ANNA BELFRAGE

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Making them and breaking them – of New Year Resolutions

Hands up all those who make New Year Resolutions and never live up to them. No? Am I the only person who promises roundly and delivers nada?

Well, dear readers, I don’t believe you. Plus I know for a fact that I live surrounded by people who make resolutions every New Year’s Eve and rarely deliver on them. Most of these resolutions are promises to oneself along the lines of turning a new leaf, eschewing unhealthy food, doing more exercise etc. Guilt ridden resolutions that per definition mean we set ourselves up to fail. Seriously, our resolutions are SO Lutheran – they’re about abstaining, suffering for our own good. New Year Resolutions are an annual binge in spiritual masochism, and twelve months later on we’ll give an embarrassed laugh and say “well, that didn’t go so well – maybe I should try it again next year.”

FlagellantsRarely do I hear people speaking of their resolve to have more fun in life. None of my friends have ever expressed that their New Year’s Resolution is to learn to appreciate great red wine, or the complex taste of superior chocolate. No, instead we drag something old and too small out of our wardrobe and say things like “come June, I will fit into this again.” Why anyone would want to fit in that particular garment is beyond me, but boy is there some sort of warped pleasure in self-flagellation.

During my childhood, New Year’s Resolutions were a big thing. We’d sit down and remember the year that had been, reflecting on the things we had failed to do, and, most importantly, formulate new resolutions (so that we could discuss what we’d failed to do twelve months from now) An attempt in fortifying our moral fibre, I suppose,and I have no idea where my parents got this rather sombre streak from,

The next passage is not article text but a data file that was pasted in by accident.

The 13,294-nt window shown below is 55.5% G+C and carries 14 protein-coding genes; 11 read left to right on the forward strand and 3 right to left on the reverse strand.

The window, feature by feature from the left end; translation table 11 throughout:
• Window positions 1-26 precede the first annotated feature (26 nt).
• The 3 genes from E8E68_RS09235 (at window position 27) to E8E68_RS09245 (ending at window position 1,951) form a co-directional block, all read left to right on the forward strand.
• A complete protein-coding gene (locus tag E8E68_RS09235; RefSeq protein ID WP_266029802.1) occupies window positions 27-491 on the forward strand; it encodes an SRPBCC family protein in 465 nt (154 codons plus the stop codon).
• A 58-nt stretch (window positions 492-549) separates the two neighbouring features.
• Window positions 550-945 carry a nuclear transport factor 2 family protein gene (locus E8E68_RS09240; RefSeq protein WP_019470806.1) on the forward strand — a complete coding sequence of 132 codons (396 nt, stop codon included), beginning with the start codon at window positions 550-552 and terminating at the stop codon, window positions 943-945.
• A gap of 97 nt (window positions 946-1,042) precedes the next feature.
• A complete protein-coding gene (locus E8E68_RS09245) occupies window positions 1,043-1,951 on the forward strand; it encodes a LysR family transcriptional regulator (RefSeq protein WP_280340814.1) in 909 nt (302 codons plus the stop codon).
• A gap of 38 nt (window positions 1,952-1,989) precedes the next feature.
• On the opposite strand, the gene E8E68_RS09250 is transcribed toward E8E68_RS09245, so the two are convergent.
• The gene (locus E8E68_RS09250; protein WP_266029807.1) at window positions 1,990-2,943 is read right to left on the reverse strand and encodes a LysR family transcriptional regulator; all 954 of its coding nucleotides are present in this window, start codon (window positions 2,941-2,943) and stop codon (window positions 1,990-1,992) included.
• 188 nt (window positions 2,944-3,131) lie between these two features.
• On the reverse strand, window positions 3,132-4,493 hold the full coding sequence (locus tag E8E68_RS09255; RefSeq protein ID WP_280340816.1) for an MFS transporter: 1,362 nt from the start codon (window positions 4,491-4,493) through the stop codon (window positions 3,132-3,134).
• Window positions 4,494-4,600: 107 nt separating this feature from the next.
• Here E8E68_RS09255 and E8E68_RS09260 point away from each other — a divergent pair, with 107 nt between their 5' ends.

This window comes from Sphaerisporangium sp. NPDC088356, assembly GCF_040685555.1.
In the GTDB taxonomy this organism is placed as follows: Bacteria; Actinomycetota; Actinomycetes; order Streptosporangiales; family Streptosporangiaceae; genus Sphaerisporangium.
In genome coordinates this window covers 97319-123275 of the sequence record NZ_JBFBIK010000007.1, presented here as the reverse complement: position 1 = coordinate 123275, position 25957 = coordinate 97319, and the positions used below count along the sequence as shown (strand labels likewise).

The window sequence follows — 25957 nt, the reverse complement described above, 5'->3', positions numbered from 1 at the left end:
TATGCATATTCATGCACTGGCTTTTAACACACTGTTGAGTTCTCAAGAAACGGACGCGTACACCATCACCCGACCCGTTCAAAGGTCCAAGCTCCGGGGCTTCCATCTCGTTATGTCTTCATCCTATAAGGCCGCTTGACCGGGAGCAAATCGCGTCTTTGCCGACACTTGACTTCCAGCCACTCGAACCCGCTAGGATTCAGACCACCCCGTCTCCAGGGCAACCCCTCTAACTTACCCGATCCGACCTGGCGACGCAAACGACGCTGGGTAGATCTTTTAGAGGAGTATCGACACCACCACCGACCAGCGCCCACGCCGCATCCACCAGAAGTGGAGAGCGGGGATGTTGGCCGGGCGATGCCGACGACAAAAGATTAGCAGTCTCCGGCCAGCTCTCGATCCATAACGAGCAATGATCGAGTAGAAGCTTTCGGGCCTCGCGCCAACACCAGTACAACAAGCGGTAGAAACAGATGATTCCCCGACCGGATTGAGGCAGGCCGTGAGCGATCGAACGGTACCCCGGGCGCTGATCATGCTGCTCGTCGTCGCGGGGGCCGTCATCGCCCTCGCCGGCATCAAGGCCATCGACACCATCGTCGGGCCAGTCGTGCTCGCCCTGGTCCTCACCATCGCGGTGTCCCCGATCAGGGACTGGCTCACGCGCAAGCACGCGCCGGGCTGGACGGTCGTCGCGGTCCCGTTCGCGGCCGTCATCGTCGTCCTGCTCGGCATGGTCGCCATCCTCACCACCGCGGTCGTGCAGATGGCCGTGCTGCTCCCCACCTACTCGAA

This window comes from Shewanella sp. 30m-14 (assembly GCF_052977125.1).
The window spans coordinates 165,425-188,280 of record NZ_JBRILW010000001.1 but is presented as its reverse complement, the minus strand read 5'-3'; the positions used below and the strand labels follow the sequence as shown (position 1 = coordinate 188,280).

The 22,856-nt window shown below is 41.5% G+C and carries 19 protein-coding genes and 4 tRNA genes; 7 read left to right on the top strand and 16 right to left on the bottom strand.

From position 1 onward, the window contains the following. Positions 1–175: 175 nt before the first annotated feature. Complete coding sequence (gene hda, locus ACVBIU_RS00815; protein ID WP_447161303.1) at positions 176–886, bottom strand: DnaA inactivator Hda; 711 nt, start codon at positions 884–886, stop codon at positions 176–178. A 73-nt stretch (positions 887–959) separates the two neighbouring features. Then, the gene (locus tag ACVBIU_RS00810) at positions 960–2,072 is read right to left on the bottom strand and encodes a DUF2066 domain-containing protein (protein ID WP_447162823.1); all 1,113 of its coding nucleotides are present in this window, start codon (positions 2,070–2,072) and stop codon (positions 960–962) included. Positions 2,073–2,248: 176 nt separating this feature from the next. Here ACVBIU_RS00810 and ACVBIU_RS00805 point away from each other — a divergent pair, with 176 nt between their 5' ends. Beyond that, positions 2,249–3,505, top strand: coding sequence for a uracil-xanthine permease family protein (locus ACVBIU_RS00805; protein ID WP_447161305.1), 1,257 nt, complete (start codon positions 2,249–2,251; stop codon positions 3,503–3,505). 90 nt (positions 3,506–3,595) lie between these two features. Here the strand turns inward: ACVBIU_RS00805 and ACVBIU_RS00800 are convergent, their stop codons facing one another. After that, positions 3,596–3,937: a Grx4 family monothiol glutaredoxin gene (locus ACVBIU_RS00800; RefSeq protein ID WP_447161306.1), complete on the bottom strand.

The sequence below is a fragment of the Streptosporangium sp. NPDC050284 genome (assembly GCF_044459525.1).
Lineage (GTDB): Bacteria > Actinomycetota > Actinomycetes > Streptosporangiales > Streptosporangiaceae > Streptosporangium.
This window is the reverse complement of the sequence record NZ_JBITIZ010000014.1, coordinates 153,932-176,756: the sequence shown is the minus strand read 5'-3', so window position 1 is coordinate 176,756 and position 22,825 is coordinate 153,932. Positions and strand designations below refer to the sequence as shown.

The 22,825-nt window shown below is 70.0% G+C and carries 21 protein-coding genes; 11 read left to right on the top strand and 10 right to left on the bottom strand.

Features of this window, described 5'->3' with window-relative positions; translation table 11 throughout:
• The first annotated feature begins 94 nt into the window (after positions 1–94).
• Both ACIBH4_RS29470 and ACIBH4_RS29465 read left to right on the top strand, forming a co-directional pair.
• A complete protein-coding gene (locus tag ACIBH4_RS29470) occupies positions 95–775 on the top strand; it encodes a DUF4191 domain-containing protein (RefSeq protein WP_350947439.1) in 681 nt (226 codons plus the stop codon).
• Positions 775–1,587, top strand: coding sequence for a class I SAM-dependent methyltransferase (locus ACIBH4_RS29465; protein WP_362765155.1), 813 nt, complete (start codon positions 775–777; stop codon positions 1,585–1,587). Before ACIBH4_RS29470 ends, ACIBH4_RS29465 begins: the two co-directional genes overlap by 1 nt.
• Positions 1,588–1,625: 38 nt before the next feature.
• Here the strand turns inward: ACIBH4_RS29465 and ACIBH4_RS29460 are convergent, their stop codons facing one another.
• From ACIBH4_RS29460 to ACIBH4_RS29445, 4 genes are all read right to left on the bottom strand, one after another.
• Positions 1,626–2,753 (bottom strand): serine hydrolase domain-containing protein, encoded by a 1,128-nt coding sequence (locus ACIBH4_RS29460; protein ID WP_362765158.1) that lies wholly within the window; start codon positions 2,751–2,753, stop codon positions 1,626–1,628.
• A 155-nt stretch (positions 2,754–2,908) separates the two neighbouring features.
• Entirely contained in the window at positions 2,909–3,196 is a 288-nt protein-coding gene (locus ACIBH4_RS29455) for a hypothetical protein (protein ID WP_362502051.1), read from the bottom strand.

In my home, we have never done this collective flagellating exercise. I keep my New Year’s Resolutions to myself – because, of course, I still make them. I still believe that each new year is an opportunity to rectify old mistakes and live up to previous challenges. It’s as if the new year lies before me as a huge expanse of pristine paper. It is up to me to write on it, and being a plotter type of writer, I am, at times, naive enough to believe that if I decide X is going to happen, it will happen. Huh. Not always…More or less never.

frestelser

Temptations

Therein lies the problem with these New Year Resolutions. We set a goal, a challenge, without really considering how to get there. After all, if you want to do the London Marathon in April, it’s a bit late in the day to decide this is your New Year challenge on December 31 – the preparation time is far too short.

Or you loudly proclaim that you intend to shed 20 kilos, without knowing quite how to go about it – except through abstinence. “I can live a year without chocolate and ice-cream.” Of course you can – but do you want to? (Hint: if you’re one of those who clear out your fridge and freezer, throw away the Ben & Jerry ice-cream with a “Ha!” and then sneak back to retrieve it, you don’t)